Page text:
The first province boasts established auxiliary industries and low labor costs. Most factories there are small and midsize operations exporting low-end and midrange pieces to the US, South America, South Africa and Asia. They are mostly based in Wenzhou, Yiwu and Ningbo.
Guangdong makers, which typically focus on upscale models, can be found in Guangzhou, Foshan and Dongguan. Suppliers benefi t from the provinceÂ¡Â¯s strong network of service providers and proximity to Hong Kong.
Many businesses receive funding abroad, and are noted for their upgraded management systems, efficient production, and innovative use of materials and advanced technology.
Companies in Fujian concentrate on midrange designs priced 5 to 10 percent lower than those from Guangdong. Plants are mostly located in Shishi, Quanzhou, while traders are based in Xiamen.
Small and midsize enterprises make up the majority of the industry base. The former often have a workforce topping out at 200 and yield 500,000 belt buckles each month. Annual export revenue reaches $5 million.
With 200 to 500 employees, businesses operating on a medium scale generate foreign sales of $10 million yearly. Their monthly output is about 1 million pieces.
Large suppliers have more than 500 workers and gain not less than $10 million on overseas transactions. They produce at least 1 million belt buckles every month.
Factories are usually equipped with separate facilities for each manufacturing procedure. CNC molding and engraving machines are utilized for precise workmanship. Some companies adopt ERP systems to keep track of operations and orders.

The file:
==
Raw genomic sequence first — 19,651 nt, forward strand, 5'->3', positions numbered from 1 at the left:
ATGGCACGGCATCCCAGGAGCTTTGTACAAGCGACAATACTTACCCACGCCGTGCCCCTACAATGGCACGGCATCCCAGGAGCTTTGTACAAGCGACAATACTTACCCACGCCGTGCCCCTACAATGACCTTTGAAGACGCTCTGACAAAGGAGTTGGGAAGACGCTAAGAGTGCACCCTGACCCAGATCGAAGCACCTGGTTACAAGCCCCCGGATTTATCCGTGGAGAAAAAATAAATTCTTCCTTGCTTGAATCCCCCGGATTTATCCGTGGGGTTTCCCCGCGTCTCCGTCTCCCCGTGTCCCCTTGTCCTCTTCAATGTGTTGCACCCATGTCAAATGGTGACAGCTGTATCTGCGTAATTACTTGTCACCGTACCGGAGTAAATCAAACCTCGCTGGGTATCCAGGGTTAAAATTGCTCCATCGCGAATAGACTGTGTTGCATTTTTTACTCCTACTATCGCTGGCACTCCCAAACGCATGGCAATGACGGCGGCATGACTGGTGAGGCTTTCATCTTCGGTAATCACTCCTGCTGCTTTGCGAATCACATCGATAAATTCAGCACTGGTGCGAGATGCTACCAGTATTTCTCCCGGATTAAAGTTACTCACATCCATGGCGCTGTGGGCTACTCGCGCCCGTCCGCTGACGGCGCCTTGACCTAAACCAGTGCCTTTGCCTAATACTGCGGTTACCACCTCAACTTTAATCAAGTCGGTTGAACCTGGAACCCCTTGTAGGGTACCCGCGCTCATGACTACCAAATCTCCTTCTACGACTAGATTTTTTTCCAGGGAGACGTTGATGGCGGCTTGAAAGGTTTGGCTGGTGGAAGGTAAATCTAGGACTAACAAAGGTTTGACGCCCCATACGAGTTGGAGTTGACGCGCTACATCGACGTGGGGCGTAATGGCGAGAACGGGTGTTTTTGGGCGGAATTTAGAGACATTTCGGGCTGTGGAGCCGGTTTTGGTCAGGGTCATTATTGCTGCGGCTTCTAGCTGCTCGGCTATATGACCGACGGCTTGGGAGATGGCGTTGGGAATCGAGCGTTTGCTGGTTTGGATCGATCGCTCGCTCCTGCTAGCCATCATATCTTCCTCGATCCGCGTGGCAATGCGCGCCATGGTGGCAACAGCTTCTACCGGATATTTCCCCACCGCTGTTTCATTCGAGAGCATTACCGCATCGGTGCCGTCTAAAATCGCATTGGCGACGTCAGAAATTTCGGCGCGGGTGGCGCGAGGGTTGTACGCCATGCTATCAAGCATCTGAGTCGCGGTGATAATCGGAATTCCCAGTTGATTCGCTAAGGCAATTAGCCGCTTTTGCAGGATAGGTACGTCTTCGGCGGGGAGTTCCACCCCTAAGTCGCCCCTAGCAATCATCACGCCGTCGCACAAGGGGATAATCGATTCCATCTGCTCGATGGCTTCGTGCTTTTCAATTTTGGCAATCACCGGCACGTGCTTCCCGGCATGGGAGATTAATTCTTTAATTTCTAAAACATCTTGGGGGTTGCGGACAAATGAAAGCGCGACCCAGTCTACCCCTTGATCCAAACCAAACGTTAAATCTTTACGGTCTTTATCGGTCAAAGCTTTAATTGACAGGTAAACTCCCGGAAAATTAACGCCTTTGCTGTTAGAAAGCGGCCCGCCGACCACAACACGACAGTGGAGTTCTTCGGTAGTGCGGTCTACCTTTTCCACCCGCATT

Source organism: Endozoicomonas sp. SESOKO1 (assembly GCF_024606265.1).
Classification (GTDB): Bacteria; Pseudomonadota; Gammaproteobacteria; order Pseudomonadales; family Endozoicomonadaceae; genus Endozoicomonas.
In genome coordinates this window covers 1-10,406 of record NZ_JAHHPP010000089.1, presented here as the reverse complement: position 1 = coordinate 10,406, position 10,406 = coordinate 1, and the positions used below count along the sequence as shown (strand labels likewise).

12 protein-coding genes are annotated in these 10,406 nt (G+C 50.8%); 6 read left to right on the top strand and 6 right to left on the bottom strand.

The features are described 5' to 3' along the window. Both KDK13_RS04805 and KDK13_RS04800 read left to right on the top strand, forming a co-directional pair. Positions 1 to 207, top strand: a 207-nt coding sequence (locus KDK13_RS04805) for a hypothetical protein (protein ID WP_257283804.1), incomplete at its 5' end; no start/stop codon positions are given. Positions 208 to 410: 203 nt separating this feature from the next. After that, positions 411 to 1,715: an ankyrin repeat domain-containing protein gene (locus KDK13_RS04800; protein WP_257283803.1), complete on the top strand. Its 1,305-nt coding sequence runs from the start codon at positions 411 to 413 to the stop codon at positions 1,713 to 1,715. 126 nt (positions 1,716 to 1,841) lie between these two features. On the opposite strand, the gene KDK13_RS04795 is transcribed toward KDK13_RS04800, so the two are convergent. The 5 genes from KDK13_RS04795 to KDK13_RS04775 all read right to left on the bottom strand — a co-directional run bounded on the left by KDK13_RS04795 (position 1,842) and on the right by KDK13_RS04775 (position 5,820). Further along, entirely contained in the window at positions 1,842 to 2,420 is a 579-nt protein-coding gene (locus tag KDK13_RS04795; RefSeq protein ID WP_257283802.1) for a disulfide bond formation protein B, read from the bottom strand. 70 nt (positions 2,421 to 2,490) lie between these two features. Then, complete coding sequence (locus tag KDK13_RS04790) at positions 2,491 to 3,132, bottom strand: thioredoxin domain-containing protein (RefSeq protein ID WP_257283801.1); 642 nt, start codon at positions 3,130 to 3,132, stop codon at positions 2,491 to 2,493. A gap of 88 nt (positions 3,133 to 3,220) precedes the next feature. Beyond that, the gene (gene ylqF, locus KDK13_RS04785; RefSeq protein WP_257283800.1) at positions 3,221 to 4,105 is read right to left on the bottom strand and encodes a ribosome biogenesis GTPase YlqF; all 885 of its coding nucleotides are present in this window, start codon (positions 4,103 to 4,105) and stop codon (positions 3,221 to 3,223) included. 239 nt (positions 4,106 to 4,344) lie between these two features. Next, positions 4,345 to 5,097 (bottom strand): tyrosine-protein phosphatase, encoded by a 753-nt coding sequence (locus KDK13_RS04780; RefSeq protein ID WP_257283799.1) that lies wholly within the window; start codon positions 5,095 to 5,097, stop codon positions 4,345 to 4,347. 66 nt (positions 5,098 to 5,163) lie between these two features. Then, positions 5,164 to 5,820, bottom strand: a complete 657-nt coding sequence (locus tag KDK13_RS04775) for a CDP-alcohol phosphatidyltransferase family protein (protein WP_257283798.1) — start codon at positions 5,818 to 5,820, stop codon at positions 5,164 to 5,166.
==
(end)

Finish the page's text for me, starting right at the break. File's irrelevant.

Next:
A typical product development team consists of five to 20 members. For small businesses focusing on OEM orders, R&D only involves molding and sampling, which takes two to seven days. Several skilled workers handle these procedures.
Midsize suppliers have about five in-house personnel who create up to 100 new styles monthly. Large companies hire as many as 30 specialists, allowing them to release at least 500 different models within four weeks. AutoCAD is the most common software utilized.
Employees with the R&D department usually boast 10 to 20 years of design experience. A few manufacturers even bring in multilingual or foreign technicians to minimize language barriers. Consequently, buyersÂ¡Â¯ requirements can be relayed directly and precisely.
Belt buckle production starts with molding, which is often carried out by midsize and large makers using in-house facilities. Bulk fabrication begins after the client approves the sample.
Metal sheets are laid and shaped against the molds to form several pieces. Parts and components are welded if necessary. The semifinished models undergo grinding, cutting and polishing before electroplating. Embellishments are typically applied by hand.
Incoming, in-process and final QC are conducted. Small and midsize suppliers normally carry out visual and tactile inspections.
Apart from physical specifications, large enterprises often check materials, and semifinished and completed products for azo, nickel and lead content based on the AQL or MIL standard.
Similar tests can be performed on request by a local or international third-party facility.This article "Belt buckles: Design upgrades focus on shape, embellishment" is originally posted in Global Sources.